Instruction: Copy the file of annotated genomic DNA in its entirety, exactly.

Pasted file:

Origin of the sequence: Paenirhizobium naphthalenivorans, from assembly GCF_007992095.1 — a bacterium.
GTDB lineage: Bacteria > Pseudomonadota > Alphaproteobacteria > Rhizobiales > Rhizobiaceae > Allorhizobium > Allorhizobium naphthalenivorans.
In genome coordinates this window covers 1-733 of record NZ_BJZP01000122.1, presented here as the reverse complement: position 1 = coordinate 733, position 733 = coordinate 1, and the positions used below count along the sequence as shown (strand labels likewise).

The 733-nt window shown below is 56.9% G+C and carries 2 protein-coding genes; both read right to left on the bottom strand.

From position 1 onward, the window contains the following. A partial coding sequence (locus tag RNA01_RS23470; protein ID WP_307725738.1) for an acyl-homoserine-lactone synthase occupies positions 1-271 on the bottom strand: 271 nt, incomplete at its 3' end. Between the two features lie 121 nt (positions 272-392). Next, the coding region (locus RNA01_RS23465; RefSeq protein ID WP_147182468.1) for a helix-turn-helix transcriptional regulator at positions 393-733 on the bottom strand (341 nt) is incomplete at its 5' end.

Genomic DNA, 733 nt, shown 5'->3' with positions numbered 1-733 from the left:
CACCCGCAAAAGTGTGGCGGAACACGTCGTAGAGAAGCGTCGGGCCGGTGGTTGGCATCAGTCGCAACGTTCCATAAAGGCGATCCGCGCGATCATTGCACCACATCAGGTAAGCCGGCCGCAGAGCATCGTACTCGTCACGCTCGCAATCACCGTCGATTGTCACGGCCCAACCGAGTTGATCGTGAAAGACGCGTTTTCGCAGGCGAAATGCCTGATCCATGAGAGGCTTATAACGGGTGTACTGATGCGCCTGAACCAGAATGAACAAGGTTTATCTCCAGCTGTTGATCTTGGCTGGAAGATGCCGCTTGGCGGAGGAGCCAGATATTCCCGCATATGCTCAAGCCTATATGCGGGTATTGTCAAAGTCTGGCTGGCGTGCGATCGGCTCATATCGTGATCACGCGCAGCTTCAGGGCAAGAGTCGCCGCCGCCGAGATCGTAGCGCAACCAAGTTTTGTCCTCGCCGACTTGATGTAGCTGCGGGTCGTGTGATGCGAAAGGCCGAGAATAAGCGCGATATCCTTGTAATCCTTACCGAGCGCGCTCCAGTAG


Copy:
Origin of the sequence: Paenirhizobium naphthalenivorans, from assembly GCF_007992095.1 — a bacterium.
GTDB lineage: Bacteria > Pseudomonadota > Alphaproteobacteria > Rhizobiales > Rhizobiaceae > Allorhizobium > Allorhizobium naphthalenivorans.
In genome coordinates this window covers 1-733 of record NZ_BJZP01000122.1, presented here as the reverse complement: position 1 = coordinate 733, position 733 = coordinate 1, and the positions used below count along the sequence as shown (strand labels likewise).

The 733-nt window shown below is 56.9% G+C and carries 2 protein-coding genes; both read right to left on the bottom strand.

From position 1 onward, the window contains the following. A partial coding sequence (locus tag RNA01_RS23470; protein ID WP_307725738.1) for an acyl-homoserine-lactone synthase occupies positions 1-271 on the bottom strand: 271 nt, incomplete at its 3' end. Between the two features lie 121 nt (positions 272-392). Next, the coding region (locus RNA01_RS23465; RefSeq protein ID WP_147182468.1) for a helix-turn-helix transcriptional regulator at positions 393-733 on the bottom strand (341 nt) is incomplete at its 5' end.

Genomic DNA, 733 nt, shown 5'->3' with positions numbered 1-733 from the left:
CACCCGCAAAAGTGTGGCGGAACACGTCGTAGAGAAGCGTCGGGCCGGTGGTTGGCATCAGTCGCAACGTTCCATAAAGGCGATCCGCGCGATCATTGCACCACATCAGGTAAGCCGGCCGCAGAGCATCGTACTCGTCACGCTCGCAATCACCGTCGATTGTCACGGCCCAACCGAGTTGATCGTGAAAGACGCGTTTTCGCAGGCGAAATGCCTGATCCATGAGAGGCTTATAACGGGTGTACTGATGCGCCTGAACCAGAATGAACAAGGTTTATCTCCAGCTGTTGATCTTGGCTGGAAGATGCCGCTTGGCGGAGGAGCCAGATATTCCCGCATATGCTCAAGCCTATATGCGGGTATTGTCAAAGTCTGGCTGGCGTGCGATCGGCTCATATCGTGATCACGCGCAGCTTCAGGGCAAGAGTCGCCGCCGCCGAGATCGTAGCGCAACCAAGTTTTGTCCTCGCCGACTTGATGTAGCTGCGGGTCGTGTGATGCGAAAGGCCGAGAATAAGCGCGATATCCTTGTAATCCTTACCGAGCGCGCTCCAGTAG